Comey’s struggle with the issue of transparency was resolved incorrectly. That would be obvious in any ordinary criminal investigation, where evidence and the reasons for declining prosecution are never discussed. The answer doesn’t change when the investigation bears upon a candidate for public office — here the presidency. Actually, the idea that materials gathered in a governmental investigation resolved without prosecution should, in the name of transparency, be made known in summary form when relevant for the guidance of voters is quite frightening. For that reason and others, prudent Justice Department policy has long bent over backward to avoid actions in connection with investigations or cases that might affect pending elections.

Friday’s letter, providing notice of the discovery of documents that the FBI has not yet evaluated for significance, was a further exercise in full disclosure about the status of an investigation, and is likewise an inappropriate exercise of governmental power. Here, obviously, the interests of Clinton and her campaign are compromised by the public disclosure that the government has found some new documents of unknown content. Even more important, so are the interests of the country in conducting an election free from the foreseeable public confusion and potential electoral consequences, indeed here based on no substantive information at all.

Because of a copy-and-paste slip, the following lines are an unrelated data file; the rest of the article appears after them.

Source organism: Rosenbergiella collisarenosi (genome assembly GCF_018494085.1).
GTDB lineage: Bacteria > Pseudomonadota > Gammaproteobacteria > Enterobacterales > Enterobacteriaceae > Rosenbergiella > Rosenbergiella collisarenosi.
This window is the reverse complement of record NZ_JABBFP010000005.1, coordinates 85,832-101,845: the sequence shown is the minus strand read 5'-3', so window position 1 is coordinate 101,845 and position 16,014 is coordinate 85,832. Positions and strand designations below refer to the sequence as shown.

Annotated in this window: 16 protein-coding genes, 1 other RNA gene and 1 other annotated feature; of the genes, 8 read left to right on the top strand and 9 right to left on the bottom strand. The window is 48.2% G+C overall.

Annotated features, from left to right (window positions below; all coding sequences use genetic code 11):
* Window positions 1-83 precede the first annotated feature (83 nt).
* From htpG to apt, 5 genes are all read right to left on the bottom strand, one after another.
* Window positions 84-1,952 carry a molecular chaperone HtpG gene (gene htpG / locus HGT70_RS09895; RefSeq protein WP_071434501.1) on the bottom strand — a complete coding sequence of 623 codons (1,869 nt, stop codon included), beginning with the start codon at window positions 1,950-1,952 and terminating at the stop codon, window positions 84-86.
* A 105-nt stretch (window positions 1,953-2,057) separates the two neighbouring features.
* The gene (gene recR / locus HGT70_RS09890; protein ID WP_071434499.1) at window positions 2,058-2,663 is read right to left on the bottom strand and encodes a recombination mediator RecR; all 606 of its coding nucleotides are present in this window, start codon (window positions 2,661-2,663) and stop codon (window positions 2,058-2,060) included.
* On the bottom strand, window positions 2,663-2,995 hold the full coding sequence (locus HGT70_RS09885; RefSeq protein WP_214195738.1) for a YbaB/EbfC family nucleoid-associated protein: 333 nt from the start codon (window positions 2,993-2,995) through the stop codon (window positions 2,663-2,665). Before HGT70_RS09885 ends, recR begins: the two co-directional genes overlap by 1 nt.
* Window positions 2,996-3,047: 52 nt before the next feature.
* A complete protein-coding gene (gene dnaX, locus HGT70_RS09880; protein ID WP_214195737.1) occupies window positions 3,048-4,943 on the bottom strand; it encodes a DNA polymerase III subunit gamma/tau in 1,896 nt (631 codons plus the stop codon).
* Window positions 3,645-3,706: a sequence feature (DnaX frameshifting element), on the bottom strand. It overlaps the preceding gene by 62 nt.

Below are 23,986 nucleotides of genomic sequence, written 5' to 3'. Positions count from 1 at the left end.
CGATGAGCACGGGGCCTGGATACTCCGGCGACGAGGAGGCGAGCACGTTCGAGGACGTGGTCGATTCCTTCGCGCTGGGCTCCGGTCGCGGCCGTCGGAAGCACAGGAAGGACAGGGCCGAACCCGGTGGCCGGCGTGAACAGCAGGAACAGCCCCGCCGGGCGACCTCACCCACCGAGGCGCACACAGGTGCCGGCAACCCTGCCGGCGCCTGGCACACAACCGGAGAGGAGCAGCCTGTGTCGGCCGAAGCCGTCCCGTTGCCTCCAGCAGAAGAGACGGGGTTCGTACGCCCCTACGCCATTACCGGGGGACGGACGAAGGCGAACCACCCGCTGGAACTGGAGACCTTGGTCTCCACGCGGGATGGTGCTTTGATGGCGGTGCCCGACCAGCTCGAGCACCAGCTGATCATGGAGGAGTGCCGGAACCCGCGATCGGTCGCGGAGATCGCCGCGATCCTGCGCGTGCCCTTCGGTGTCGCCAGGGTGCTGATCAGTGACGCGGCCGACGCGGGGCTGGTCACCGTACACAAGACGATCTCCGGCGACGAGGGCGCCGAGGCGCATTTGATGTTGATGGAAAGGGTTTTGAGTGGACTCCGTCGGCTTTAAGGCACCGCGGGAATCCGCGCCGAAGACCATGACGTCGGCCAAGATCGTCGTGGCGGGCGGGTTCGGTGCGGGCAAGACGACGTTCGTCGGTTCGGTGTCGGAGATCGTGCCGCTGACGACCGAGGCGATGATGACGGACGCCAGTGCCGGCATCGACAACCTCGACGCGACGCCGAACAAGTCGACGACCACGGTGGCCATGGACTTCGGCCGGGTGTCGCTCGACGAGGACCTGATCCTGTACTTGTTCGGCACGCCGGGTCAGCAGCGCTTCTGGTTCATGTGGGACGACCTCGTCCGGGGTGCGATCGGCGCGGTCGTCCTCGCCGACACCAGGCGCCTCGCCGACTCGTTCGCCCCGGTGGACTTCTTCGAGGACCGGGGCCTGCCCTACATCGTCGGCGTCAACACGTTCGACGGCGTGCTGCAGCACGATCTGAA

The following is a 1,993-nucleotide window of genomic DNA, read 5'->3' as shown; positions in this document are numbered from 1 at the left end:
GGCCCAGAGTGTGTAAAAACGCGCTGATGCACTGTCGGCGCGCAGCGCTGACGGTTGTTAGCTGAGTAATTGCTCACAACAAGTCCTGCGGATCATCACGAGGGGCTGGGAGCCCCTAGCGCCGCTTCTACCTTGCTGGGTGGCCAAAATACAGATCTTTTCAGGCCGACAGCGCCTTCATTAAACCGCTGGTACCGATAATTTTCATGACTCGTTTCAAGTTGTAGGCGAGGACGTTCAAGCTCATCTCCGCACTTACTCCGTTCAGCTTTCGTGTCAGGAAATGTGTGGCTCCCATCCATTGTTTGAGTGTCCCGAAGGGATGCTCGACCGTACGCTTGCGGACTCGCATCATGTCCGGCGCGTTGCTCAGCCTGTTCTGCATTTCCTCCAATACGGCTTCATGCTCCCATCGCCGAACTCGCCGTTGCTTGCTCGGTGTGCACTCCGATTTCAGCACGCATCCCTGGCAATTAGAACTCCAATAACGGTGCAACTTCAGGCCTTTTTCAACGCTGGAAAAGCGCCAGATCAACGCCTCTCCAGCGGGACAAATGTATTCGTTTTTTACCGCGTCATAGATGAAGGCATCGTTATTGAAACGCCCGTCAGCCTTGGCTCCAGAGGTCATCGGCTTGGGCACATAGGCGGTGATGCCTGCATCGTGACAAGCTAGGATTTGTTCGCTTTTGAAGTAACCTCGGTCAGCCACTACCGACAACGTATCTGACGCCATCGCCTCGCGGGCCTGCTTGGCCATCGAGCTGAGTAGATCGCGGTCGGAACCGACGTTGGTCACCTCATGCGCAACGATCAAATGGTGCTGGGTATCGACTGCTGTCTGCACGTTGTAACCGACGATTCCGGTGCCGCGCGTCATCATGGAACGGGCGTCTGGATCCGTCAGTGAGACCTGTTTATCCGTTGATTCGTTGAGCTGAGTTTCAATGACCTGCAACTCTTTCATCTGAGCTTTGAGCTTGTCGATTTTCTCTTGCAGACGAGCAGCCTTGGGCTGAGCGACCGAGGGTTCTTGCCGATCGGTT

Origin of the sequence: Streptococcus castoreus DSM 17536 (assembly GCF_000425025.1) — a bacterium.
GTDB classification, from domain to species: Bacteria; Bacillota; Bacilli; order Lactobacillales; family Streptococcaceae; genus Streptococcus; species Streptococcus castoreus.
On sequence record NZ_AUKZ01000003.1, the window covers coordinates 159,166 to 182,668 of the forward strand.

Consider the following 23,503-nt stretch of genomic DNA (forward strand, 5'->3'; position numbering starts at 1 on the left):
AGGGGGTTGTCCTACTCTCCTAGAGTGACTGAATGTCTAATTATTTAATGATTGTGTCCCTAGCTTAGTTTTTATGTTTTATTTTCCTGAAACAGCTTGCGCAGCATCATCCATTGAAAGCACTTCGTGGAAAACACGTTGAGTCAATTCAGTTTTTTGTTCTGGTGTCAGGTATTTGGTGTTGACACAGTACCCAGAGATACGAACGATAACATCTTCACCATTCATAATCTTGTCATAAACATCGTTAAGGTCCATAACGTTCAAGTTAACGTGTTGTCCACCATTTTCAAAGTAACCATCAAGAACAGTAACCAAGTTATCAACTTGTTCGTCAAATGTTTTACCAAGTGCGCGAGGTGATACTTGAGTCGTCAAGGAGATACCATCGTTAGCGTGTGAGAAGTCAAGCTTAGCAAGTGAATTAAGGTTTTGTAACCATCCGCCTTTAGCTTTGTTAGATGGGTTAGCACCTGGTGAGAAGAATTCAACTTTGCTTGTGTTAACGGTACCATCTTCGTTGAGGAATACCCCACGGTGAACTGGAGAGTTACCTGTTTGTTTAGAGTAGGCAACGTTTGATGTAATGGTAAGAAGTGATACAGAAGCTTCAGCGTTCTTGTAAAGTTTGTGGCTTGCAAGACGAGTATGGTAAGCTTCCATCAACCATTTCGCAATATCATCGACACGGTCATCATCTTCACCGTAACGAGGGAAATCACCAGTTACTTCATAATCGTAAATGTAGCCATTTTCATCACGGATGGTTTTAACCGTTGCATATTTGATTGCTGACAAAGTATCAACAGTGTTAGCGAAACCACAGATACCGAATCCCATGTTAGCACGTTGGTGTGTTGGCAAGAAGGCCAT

The short of it is that Comey’s quest for transparency is quite out of place in the context of his role as the decision-maker whether to recommend prosecution. The government’s job is to investigate, charge and prosecute, or announce that no charges will be brought. It has no business using the fruits of its investigation to provide commentary on the attributes of citizens, even if they are candidates for president. In failing to realize this, like many before him, Comey seems to have confused his sense of his stellar standing as a person and moral exemplar with the limits of his role as a public official.